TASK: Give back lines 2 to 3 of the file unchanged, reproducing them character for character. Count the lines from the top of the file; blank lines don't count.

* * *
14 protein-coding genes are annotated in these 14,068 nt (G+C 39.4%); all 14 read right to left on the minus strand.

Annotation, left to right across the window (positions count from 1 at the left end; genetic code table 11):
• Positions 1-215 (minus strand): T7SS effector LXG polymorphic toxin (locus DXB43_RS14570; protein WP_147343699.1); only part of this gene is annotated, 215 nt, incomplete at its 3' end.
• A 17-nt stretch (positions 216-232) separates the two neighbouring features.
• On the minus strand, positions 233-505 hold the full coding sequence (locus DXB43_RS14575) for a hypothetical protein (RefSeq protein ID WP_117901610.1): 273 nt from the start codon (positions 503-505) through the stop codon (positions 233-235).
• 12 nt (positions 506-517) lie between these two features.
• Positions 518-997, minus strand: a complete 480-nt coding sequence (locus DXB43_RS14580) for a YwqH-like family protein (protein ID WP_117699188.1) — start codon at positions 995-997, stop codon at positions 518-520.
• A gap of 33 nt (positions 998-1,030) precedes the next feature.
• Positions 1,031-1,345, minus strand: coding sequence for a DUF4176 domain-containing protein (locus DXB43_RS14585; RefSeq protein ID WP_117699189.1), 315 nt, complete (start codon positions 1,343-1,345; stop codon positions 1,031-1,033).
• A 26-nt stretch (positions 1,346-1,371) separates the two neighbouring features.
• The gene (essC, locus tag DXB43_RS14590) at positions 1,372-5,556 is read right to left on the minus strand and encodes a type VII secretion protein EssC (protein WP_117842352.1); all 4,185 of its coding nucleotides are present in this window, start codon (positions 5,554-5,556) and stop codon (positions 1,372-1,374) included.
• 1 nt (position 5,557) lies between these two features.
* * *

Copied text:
Annotation, left to right across the window (positions count from 1 at the left end; genetic code table 11):
• Positions 1-215 (minus strand): T7SS effector LXG polymorphic toxin (locus DXB43_RS14570; protein WP_147343699.1); only part of this gene is annotated, 215 nt, incomplete at its 3' end.